This Special Issue aims to present an up-to-date overview of environmental sustainability and diversity in human–nature interactions from a broad and interdisciplinary perspective by bringing together conceptual, epistemological, methodological, and mainly case-based studies or applied perspectives. Potential topics include, but are not limited to:

  • Definition, characterization, or mapping of social–ecological systems, geosystems, or environmental management units.
  • Novel approaches to identify the main drivers of landscape change for environmental sustainability in landscape planning throughout history.
  • Innovative concepts, methods, or technologies to analyze and model land cover/land use change, human–nature interaction, or social–ecological system dynamics.
  • Disentangling concepts, synergies, and trade-offs between the concepts of social–ecological systems, geosystems, and environmental management units.
  • New technologies, methodologies, or tools to support land cover/land use decisions in sustainable landscape planning.

Prof. Dr. Raúl Romero-Calcerrada
Prof. Dr. Javier Cabello
Dr. Manuel Pacheco-Romero
Dr. Koldo Trapaga Monchet
Guest Editors

Manuscript Submission Information

Manuscripts should be submitted online at www.mdpi.com by registering and logging in to this website. Once you are registered, click here to go to the submission form. Manuscripts can be submitted until the deadline. All papers will be peer-reviewed. Accepted papers will be published continuously in the journal (as soon as accepted) and will be listed together on the special issue website. Research articles, review articles as well as short communications are invited. For planned papers, a title and short abstract (about 100 words) can be sent to the Editorial Office for announcement on this website.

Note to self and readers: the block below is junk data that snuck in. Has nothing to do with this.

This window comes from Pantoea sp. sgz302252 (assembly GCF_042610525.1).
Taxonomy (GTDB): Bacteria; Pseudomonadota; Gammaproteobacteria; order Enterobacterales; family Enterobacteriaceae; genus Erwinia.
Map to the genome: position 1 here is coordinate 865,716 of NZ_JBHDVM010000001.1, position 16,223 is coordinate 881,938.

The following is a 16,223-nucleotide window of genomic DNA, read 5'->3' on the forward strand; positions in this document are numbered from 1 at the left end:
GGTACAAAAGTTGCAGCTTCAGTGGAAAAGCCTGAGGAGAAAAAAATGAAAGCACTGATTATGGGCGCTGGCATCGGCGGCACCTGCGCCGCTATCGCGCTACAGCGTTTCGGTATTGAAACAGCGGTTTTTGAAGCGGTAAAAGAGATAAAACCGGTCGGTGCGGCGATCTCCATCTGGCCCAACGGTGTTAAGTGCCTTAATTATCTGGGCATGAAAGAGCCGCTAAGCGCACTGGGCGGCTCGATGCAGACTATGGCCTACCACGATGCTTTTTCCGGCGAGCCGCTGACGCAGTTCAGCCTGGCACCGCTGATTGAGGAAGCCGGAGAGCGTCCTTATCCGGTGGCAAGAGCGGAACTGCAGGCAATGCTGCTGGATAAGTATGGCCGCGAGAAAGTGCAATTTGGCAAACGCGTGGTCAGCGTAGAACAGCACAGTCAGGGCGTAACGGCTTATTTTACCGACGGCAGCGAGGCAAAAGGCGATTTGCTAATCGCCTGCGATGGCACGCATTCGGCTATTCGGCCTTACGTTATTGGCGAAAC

Submitted manuscripts should not have been published previously, nor be under consideration for publication elsewhere (except conference proceedings papers). All manuscripts are thoroughly refereed through a single-blind peer-review process. A guide for authors and other relevant information for submission of manuscripts is available on the Instructions for Authors page. Diversity is an international peer-reviewed open access monthly journal published by MDPI.

Please visit the Instructions for Authors page before submitting a manuscript. The Article Processing Charge (APC) for publication in this open access journal is 1800 CHF (Swiss Francs). Submitted papers should be well formatted and use good English. Authors may use MDPI's English editing service prior to publication or during author revisions.

Keywords

  • drivers of landscape change
  • Environmental History
  • environmental management units
  • environmental sustainability
  • geosystems
  • Geographic Information Technologies
  • human–nature interactions
  • land use/cover change
  • landscape planning
  • social–ecological systems

Published Papers

This special issue is now open for submission.